The Feeling of Freedom: How Home Hemodialysis and Music Gave Me Back My Life – The David Peterson Story

Some say music runs through his veins – it’s what keeps him going. For David Peterson, known now as David Rush, writing music, playing instruments and singing is second only to breathing. The 28 year old rapper/musician is traveling the country promoting his new album, Rush.

What’s unique about Rush’s story is his battle with kidney disease. The former high school football star almost gave up on his dream of becoming a professional music artist. In high school, doctors discovered protein in his urine. But soon after, Rush moved to Atlanta, GA, to attend college and his health was put on the back burner.

“My doctor said there wasn’t much wrong with my kidneys, it was my cholesterol that he was concerned with and I had that under control. And since I had my cholesterol under control, I stopped taking the medication for it.”

Unfortunately for Rush, his health was out of control. His girlfriend at the time, a nursing student, asked to perform a routine physical exam on him. The results were frightening. Rush was advised to go to the emergency room immediately – his lab results were at dangerous levels. Rush checked himself into the hospital for what he thought would be a few hours of blood work, but he did not leave for two weeks. Doctors discovered his kidneys were failing.

Rush saw a nephrologist soon after leaving the hospital who also confirmed the diagnosis of kidney failure. “He was very upfront with me. He said that if I did not receive dialysis within a year, I would die. I stormed out of the office and told him he did not know what he was talking about.” Rush says that same night he did what he always does to get him through a struggle – he wrote a song about it.

Rush ignored his doctors advice and held off on getting a fistula placed. He waited too long. One night while talking to his sister, he passed out. He says when he awoke he was in a hospital with a catheter in his chest and a dialysis machine by his side. “I felt like my life was over. This is the worst thing that could ever happen to me. My music career is over. I can’t work anymore.”

Rush says it took him a few weeks to break out of his funk. “I had to mentally make a decision. Was I going to fight to have a “normal” life or was I just going to give up?” Rush chose to fight. He began reading information about kidney disease and what dialysis treatment would mean for his life. This would be no easy fight for the young star. Walking into the dialysis center for the first time was like walking into a new school on the first day of classes. He stood out. He knew no one. He was young and he had tattoos on his arm. “It was terrifying to know that every other day of my life I would have to walk in the center to get dialysis treatment.”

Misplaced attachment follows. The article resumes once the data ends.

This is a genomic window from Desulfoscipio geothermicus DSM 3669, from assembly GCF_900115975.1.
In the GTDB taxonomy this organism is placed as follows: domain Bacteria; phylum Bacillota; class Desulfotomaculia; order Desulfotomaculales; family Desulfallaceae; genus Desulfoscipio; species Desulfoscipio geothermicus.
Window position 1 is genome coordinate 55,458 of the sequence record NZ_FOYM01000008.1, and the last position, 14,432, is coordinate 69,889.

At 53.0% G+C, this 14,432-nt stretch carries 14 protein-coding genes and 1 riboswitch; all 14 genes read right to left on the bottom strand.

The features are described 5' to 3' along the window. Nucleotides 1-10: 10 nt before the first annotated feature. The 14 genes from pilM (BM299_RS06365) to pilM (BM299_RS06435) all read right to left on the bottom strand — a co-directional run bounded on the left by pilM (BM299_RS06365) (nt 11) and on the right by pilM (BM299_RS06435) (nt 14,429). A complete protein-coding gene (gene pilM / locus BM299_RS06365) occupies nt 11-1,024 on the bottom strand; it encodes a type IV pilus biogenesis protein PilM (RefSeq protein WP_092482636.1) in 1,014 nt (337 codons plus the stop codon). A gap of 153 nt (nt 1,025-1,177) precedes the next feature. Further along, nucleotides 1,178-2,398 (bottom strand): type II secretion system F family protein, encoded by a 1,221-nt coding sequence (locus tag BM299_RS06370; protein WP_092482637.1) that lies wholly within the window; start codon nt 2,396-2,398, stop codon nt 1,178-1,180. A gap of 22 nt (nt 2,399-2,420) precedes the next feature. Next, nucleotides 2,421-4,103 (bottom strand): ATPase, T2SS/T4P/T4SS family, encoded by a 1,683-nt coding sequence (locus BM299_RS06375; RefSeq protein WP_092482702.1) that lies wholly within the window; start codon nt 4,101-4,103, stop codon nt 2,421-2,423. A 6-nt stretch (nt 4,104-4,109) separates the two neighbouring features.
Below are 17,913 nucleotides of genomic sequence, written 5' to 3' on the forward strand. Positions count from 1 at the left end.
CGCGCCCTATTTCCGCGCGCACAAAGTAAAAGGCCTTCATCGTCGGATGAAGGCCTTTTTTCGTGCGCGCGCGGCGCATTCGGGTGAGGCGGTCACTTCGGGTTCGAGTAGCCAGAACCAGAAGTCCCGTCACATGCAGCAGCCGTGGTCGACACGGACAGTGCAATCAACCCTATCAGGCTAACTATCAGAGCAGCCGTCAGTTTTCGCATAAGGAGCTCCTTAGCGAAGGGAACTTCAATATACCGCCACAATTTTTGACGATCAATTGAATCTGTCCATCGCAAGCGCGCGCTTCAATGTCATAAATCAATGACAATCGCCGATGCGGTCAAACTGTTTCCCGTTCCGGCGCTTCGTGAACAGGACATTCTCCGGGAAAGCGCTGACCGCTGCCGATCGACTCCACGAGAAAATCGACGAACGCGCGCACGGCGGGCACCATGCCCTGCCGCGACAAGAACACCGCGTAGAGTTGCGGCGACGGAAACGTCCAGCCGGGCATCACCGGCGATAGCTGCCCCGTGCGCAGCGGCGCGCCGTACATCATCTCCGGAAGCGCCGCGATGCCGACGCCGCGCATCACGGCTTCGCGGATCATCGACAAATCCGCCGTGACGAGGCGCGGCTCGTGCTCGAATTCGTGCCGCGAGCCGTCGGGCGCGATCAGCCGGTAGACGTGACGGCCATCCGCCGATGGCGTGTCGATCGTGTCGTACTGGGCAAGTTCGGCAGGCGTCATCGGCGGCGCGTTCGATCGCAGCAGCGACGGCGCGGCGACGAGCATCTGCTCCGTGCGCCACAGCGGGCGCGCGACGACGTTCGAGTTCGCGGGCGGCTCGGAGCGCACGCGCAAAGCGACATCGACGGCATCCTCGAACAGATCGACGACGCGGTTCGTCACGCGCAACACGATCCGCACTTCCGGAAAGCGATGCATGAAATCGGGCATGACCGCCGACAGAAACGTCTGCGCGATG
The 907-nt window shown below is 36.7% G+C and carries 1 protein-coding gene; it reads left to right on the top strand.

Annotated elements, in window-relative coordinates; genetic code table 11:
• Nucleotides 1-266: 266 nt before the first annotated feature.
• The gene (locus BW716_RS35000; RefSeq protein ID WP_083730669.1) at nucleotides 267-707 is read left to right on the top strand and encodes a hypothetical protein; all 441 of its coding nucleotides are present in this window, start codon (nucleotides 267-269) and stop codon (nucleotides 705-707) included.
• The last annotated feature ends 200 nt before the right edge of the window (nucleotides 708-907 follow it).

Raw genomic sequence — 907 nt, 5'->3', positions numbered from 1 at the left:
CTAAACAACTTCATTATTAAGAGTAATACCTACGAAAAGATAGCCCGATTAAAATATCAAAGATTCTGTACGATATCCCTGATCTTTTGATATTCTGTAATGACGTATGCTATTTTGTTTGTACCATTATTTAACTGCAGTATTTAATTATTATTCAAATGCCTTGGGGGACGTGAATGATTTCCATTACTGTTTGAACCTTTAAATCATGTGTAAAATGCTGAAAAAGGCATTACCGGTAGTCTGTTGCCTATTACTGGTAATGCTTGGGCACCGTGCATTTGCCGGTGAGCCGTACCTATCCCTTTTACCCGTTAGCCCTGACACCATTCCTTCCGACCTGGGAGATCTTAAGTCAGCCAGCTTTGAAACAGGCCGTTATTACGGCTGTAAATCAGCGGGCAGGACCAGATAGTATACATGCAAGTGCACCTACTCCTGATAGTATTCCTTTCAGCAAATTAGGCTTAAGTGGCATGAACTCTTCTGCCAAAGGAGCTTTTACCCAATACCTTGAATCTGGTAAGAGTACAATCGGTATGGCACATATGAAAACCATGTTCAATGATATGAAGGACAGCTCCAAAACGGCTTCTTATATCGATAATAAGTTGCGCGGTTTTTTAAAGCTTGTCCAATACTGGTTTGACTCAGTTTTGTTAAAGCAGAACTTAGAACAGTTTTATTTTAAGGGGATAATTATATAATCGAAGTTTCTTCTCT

Rush continued to pursue his music career despite a dialysis schedule that limited his ability to travel for performances. Still, his career picked up steam. He was booking more shows outside of his Perth Amboy, New Jersey neighborhood. Finding a dialysis center to dialyze was getting tougher and putting a lot of pressure on Rush and his team. After a little research, a member of Rush’s music team read an article on home dialysis and suggested Rush look more into the treatment option.

Home hemodialysis (HHD) lets the patient set their dialysis schedule. The patient can choose treatment times to fit other activities, such as going to work or caring for a family member.

Patients can dialyze more often at home. People who dialyze at a clinic skip four days each week, so waste and fluid builds up in their bodies. Dialyzing at home five to seven times per week means wastes and fluid don’t build up as much in the body.

Rush decided to use the NxStage machine – a dialysis machine about the size of a small television that he could carry with him wherever he travels. The benefit for Rush using a home hemodialysis program is it allows him to be on the road more performing or promoting his music. “It was a business decision at first, but once I started it, I realized that it gave me my independence back. It gave me freedom to do things on my own and it really boosted my confidence.”

Rush now knows that with this new found freedom, his possibilities are endless. He hopes other people living with kidney disease also realize that their possibilities are endless as well.

This article originally appeared in the November 2010 issue of At Home with AAKP.